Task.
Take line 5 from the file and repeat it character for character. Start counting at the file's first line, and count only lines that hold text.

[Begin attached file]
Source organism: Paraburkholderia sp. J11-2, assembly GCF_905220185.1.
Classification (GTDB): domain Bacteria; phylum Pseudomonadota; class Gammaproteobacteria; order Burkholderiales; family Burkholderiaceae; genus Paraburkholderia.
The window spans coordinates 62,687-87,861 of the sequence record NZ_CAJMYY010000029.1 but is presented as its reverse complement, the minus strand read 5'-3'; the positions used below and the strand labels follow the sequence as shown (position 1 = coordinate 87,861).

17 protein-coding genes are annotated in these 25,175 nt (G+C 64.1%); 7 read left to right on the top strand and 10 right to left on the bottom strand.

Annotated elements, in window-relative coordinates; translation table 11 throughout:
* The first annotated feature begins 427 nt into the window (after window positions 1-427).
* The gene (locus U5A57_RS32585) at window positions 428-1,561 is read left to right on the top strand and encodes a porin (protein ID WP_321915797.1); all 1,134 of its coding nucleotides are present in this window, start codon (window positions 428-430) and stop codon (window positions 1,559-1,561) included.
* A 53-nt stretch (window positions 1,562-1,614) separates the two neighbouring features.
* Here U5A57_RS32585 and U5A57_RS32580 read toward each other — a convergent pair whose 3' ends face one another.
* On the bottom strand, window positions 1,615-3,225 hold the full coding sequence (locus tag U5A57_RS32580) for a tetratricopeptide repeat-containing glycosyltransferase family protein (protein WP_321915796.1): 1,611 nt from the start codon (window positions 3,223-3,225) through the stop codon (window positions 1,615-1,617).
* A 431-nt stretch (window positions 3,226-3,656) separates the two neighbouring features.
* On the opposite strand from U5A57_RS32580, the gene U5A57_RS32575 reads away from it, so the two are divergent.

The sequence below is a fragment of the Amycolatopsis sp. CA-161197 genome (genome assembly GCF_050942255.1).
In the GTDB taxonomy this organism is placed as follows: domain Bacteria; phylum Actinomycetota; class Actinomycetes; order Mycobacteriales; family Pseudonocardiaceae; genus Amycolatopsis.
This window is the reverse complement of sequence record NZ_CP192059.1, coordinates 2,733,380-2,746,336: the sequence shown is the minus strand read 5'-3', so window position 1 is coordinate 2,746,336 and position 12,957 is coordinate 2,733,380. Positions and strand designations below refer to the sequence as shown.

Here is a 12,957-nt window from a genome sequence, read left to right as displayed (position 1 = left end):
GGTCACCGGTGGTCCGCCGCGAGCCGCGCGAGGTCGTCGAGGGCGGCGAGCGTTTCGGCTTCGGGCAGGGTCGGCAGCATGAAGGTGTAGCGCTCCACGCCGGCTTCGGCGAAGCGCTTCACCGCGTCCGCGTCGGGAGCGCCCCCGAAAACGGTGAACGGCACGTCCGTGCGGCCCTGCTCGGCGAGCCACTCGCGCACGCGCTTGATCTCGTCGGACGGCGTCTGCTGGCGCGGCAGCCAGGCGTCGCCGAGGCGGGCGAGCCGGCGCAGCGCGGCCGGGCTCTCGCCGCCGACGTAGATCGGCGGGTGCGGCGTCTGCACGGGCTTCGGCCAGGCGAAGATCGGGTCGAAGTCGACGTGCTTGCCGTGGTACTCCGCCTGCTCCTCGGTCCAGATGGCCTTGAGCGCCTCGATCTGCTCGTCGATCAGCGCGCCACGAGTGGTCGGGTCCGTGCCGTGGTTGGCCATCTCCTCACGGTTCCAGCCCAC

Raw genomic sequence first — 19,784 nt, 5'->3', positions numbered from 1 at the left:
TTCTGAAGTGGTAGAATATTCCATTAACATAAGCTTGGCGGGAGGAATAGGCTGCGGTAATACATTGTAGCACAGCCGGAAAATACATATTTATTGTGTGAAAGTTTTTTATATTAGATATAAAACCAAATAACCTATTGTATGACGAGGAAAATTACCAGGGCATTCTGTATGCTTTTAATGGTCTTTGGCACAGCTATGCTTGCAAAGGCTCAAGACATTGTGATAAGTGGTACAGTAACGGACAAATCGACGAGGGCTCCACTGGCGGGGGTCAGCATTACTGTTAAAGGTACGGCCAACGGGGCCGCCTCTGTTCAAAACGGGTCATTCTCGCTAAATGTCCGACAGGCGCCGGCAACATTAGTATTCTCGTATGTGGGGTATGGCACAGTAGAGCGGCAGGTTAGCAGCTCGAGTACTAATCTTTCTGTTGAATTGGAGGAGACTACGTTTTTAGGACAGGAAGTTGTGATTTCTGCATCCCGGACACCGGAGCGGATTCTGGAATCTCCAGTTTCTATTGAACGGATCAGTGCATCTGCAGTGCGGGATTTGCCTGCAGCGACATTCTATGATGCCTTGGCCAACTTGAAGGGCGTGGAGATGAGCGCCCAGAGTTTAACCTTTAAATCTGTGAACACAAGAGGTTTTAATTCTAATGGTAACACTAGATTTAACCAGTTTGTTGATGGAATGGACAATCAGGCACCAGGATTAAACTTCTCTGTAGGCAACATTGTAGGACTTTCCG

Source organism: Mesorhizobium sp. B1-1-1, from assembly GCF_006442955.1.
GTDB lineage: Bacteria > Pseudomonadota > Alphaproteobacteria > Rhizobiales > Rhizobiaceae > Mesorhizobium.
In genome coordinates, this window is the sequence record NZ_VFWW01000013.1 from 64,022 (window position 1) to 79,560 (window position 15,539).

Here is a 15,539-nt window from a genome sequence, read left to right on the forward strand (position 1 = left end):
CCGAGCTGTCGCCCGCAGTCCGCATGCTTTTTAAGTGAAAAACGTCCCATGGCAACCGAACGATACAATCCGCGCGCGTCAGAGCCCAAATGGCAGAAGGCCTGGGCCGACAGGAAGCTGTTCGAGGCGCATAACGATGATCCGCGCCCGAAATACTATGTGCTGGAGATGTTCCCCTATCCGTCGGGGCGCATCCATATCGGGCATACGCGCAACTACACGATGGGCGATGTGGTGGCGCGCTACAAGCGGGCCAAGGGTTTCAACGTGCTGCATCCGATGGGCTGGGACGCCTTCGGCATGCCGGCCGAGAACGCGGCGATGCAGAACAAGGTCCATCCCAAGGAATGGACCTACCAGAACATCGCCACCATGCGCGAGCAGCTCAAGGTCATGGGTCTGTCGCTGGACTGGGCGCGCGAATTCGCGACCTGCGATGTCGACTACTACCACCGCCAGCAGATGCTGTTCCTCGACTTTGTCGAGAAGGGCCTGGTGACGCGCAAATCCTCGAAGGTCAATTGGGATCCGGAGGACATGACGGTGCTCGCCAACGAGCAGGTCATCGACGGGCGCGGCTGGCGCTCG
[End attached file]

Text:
Annotated elements, in window-relative coordinates; translation table 11 throughout: